I recently visited one of the poorest communities in Kenya. Nearly 500 kids in a school with no water, no electricity, just pit latrines. Yet they are massively excited by the world around them and eager to learn more. They have a Wildlife Club of 30 students planting a small forest in the school compound as their contribution to the protection of nature. There isn’t a scrap of litter. If they can care, then we can all do something individually or together, as a movement.
The common values that we share must be harnessed. We must come together as a movement that committed to meaningful, lasting change.
The abolition of slavery didn’t come about as a matter of political choice but because it became abhorrent to the majority of people and therefore, untenable. The abuse of our fellow human beings; the emancipation of women; the adoption of civil rights – were (in some cases still are) movements supported by the mass of humanity. Once that critical mass decides that a particular behaviour – like climate change – is intolerable, then society is compelled to change the rules, to reflect its values.
That’s what we seek here. If we want to protect the natural world, we need to translate our desire into a movement – a movement that will not rest until there is a change in our behaviour.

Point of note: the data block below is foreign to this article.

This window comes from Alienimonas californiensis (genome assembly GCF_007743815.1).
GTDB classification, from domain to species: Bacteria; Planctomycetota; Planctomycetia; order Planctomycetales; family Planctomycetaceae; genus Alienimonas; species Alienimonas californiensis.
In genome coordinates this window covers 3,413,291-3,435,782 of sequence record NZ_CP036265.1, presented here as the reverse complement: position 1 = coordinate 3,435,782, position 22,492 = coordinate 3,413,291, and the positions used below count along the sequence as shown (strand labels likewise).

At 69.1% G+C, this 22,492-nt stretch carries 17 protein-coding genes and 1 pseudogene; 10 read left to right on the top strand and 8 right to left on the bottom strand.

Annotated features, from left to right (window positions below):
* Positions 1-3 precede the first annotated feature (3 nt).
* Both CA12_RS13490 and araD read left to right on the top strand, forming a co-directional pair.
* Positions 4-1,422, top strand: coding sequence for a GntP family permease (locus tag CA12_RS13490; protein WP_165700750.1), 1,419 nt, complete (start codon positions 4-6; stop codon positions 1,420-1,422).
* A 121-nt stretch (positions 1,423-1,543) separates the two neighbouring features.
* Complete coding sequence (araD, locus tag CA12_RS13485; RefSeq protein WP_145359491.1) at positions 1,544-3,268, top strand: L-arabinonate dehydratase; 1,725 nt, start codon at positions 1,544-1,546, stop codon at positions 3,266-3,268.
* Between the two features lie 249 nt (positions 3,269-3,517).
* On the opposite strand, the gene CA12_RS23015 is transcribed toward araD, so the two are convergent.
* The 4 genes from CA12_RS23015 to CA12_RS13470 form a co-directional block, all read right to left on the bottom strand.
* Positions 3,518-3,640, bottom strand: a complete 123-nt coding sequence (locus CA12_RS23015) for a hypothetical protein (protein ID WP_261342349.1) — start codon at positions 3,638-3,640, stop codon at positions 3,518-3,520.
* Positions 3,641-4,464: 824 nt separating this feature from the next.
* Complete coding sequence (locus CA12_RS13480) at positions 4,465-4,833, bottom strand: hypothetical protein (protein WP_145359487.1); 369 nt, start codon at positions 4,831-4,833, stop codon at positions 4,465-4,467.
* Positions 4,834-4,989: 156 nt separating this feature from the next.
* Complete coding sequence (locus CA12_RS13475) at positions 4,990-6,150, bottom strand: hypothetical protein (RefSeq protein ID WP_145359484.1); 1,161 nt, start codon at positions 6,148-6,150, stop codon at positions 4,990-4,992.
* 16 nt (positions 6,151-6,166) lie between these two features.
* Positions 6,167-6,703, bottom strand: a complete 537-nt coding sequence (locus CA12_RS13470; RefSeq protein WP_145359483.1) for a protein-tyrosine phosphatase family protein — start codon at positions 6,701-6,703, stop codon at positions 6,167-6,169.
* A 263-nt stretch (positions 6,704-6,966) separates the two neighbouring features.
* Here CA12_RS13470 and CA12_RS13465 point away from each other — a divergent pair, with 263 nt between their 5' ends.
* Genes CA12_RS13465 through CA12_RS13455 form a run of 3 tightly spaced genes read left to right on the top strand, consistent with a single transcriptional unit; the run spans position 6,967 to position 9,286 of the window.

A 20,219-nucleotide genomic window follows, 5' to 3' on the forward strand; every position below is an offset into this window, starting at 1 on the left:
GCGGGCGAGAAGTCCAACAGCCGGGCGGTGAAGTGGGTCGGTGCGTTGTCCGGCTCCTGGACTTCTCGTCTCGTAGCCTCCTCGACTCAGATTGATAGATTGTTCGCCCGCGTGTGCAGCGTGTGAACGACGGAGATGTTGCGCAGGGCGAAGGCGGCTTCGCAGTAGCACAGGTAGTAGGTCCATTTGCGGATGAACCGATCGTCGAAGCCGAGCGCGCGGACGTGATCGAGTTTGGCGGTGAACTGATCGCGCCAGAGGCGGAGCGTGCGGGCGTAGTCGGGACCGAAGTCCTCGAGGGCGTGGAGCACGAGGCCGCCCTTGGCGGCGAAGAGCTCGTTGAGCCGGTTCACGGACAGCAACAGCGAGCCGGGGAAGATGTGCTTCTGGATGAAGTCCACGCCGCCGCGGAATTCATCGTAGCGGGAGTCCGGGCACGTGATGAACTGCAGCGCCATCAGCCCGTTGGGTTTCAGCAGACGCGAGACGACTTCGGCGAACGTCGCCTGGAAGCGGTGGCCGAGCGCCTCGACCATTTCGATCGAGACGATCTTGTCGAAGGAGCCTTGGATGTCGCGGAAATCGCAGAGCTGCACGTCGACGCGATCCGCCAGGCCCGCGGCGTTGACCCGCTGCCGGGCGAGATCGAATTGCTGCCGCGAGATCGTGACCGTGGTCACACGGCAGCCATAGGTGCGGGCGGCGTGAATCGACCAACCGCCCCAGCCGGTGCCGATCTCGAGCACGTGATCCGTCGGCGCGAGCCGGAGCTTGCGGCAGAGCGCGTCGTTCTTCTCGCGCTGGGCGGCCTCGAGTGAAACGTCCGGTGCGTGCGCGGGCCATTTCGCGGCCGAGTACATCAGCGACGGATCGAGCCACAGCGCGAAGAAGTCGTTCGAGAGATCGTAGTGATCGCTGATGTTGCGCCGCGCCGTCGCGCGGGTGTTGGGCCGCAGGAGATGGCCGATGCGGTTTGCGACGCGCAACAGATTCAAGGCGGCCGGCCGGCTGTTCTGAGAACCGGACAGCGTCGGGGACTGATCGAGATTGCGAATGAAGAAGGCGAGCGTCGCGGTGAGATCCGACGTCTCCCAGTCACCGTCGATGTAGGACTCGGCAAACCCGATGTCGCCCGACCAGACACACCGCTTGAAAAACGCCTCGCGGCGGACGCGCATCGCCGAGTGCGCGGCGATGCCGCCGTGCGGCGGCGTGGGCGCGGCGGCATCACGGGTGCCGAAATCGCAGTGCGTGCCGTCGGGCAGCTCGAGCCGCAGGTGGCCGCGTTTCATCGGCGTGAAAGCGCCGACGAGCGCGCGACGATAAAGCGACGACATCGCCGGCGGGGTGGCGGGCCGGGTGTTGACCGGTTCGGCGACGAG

Humans are part of the natural system, and the more we believe that we’re not, the more deluded we become. We cannot continue to think that we can control all aspects of life on earth to serve our own selfish needs and desires. Some people say humans have become so far removed from their natural instincts and the natural world that they have lost the ability to engage and to empathise. This is completely untrue. In moments of crisis or danger, humans are far less cerebral and intellectual than we would like to believe. We almost instantaneously adopt self-defense flight-or-fight survival strategies. We can and do revert back to basic, evolved, animal instincts, within a few seconds. Our wish to see ourselves as an uber species that sits above nature is a veneer that we accord ourselves at our own peril.
Freedom is an intrinsic value to everyone who supports Born Free. But clearly it’s a value that is shared by almost everyone. Most people don’t ask for much, but some people take a lot. As they say, there is enough in the world for the needs of all but not the greed of some. There’s the great imbalance in our society. We must find a way to get back into balance, and I believe that, collectively, a movement is arising which will achieve that goal. The result will be a fairer, kinder, more compassionate world, one that has room for all life on earth.
Leading Change is a series of conversations with Rainmakers on topics closest to their hearts, sharing the ways in which they create positive change in the world. Have something you’d like to share? Email [email protected]